BT unveils multicast-for-live-streaming technology MAUD

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BT Group has unveiled what it describes as a pioneering technology to deliver live content over the internet – Multicast-Assisted Unicast Delivery (MAUD).

BT says that broadcasters including the BBC, will be involved in evaluating and potentially trialling the technology to support a range of live content.

Unlike unicast streamiong, MAUD technology uses multicast to group single streams into a shared stream. BT sauys that MAUD has a significant advantage over regular multicast technology as its integration is made transparent to the player application. This means content service providers don’t need to modify their customer apps to take advantage of this technology.

According to BT, MAUD uses up to 50% less bandwidth during peak events, reducing energy usage through the use of fewer caches.

Boosting the case for multicast, BT has published new research that shows that 90% of UK viewers still consume live content – primarily news and sport – via television, with more than half doing so at least once a day.

Over nine in 10 viewers believe picture quality and reliability are paramount, outstripping interactive features, commentary and stream syncing by nearly 3.5 to 1, according to BT’s survey, with a preference for good picture quality and reliability over reduced latency.

MAUD was developed by the Content Delivery Research team at BT’s Research Labs, based at Adastral Park in Suffolk.  The goal was to create a solution for efficient live streaming that was sensitive to the needs of the various organisations in the content delivery path, BT said. MAUD was presented to broadcasters at IBC 2023 in Amsterdam earlier this year.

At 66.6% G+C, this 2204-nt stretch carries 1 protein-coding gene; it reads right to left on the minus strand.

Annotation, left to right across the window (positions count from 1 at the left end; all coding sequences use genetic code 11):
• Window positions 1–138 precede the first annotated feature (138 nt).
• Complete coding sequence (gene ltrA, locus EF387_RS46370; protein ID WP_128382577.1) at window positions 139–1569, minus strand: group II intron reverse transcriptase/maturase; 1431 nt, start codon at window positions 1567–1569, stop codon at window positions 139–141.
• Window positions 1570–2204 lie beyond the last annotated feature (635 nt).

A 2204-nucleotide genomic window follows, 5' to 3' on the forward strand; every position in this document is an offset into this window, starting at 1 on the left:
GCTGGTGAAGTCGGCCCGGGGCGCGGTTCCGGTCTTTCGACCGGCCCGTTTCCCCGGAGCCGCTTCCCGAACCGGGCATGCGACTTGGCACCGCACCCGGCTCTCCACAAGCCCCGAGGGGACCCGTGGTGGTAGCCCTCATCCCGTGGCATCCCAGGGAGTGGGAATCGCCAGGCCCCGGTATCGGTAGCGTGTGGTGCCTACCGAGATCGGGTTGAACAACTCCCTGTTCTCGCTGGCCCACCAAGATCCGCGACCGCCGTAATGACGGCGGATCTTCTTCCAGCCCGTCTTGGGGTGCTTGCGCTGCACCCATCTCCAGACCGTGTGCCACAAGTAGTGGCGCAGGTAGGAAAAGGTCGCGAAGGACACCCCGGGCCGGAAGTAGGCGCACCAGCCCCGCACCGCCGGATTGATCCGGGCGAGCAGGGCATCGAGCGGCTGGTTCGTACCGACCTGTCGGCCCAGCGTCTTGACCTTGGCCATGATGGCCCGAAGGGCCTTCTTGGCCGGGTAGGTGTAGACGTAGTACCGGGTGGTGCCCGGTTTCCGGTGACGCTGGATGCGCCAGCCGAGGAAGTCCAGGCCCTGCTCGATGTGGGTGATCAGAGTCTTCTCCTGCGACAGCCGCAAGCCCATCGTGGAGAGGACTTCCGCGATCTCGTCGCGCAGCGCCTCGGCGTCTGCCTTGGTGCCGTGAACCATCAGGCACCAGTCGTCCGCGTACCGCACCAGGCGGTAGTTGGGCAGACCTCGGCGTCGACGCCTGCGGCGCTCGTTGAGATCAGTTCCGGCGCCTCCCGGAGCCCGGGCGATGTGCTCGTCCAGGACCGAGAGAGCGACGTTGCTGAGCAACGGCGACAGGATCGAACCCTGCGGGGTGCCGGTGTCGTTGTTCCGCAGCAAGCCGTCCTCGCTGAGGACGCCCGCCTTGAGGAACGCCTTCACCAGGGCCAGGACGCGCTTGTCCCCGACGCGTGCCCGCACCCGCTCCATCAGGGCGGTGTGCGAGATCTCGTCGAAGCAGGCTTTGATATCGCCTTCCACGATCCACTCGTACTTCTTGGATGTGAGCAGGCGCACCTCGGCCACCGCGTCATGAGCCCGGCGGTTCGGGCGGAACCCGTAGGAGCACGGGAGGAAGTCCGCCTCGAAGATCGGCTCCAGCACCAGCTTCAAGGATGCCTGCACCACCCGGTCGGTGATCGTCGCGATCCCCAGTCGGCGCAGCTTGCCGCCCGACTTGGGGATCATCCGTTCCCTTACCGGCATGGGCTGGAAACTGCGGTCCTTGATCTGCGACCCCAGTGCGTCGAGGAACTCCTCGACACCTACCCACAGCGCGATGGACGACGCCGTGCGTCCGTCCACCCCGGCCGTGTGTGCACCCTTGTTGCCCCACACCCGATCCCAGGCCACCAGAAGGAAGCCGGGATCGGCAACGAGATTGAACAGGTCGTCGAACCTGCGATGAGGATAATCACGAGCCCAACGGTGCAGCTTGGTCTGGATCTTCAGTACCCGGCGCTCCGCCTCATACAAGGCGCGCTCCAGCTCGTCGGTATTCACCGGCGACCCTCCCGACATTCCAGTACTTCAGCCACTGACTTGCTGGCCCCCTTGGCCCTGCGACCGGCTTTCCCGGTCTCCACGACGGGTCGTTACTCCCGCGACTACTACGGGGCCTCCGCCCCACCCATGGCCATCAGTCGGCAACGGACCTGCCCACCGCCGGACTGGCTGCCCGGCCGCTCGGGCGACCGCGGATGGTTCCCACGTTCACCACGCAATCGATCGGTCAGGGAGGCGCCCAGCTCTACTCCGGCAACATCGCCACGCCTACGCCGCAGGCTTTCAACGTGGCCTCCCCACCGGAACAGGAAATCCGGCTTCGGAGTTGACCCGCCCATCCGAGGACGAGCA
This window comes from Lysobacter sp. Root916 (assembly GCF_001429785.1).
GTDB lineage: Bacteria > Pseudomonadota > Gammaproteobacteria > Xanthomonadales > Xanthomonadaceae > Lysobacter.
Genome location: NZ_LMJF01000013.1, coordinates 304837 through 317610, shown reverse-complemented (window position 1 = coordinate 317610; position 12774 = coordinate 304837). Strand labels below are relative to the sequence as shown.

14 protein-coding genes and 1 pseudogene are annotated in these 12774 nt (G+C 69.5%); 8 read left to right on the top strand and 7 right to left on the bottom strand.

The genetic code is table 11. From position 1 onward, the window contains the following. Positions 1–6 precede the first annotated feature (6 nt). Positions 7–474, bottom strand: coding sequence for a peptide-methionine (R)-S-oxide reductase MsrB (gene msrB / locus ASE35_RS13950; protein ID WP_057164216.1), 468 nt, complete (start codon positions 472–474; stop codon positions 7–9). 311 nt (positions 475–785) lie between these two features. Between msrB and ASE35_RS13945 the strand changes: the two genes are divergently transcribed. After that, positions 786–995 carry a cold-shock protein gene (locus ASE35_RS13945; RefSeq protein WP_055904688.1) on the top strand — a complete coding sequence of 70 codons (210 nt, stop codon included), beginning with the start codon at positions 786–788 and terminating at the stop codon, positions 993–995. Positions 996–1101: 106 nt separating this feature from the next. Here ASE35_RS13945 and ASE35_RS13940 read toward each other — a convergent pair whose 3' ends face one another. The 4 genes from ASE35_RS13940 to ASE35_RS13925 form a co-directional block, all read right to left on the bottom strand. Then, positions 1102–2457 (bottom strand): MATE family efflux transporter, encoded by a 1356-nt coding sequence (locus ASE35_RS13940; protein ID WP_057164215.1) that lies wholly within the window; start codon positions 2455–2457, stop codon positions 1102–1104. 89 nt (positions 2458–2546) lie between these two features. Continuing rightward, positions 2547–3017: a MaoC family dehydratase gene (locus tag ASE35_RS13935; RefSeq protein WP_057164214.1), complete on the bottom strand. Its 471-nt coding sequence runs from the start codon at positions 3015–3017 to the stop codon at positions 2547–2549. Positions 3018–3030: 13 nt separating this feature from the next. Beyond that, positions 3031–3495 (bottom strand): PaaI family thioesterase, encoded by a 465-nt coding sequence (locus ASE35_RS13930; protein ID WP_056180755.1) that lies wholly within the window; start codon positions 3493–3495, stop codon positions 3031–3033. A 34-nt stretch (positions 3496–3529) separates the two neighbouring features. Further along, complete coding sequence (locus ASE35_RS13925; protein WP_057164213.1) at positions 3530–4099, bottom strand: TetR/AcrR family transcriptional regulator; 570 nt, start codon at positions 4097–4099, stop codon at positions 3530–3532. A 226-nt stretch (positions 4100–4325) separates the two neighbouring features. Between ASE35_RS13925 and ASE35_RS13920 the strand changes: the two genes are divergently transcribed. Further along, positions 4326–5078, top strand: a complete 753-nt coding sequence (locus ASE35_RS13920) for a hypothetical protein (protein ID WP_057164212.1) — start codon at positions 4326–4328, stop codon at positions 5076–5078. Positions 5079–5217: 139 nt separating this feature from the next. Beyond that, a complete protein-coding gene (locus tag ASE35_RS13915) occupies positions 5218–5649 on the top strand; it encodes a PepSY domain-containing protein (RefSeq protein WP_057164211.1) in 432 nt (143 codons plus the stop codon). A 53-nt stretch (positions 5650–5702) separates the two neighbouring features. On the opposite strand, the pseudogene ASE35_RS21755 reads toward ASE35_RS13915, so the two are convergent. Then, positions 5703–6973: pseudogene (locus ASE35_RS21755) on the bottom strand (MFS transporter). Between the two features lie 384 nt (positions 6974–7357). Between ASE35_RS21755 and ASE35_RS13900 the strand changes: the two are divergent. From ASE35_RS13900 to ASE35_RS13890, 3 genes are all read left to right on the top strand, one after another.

Minimal integration requirements

Multicast ABR solutions already exist – notably from technology provider Broadpeak, which has delivered solutions for streamer DAZN and telecom operator Bouygues Telecom among others.

However, BT says that its solution is different because it minimises integration requirements and is therefore highly suited to OTT providers.

The company says that the big advantage its technology proivides is the removal of the need for the content player applications to be modified.

Another advantage, it says, is that all delivery and performance reporting that a content owner or distributor needs from their CDN provider is maintained and also therefore seamless. BT says that previous deployments of this type of capability have involved a lot of work to adapt player applications.

Howard Watson, Chief Security and Networks Officer at BT Group said: “MAUD is a major breakthrough in how we deliver content over the internet. Developed in our world leading labs at Adastral Park in Suffolk, MAUD could be a key solution to how we manage ever increasing traffic loads. By combining individual streams, MAUD delivers a more reliable, consistent picture, no matter whether customers are watching over Wi-Fi, fibre or mobile networks.”

Paolo Pescatore, Founder at PP Foresight, said: “Whether it’s the Euros or Eurovision, gaming over Twitch or gigs from Glastonbury, data shows that audiences still value the live experience even in the on-demand era. With live sports and events driving peak network demand to new heights, it’s great to see innovation ensuring that high-quality, premium live content can reach the widest possible audiences across multiple types of device, and to be possible in an increasingly environmentally sustainable manner.”

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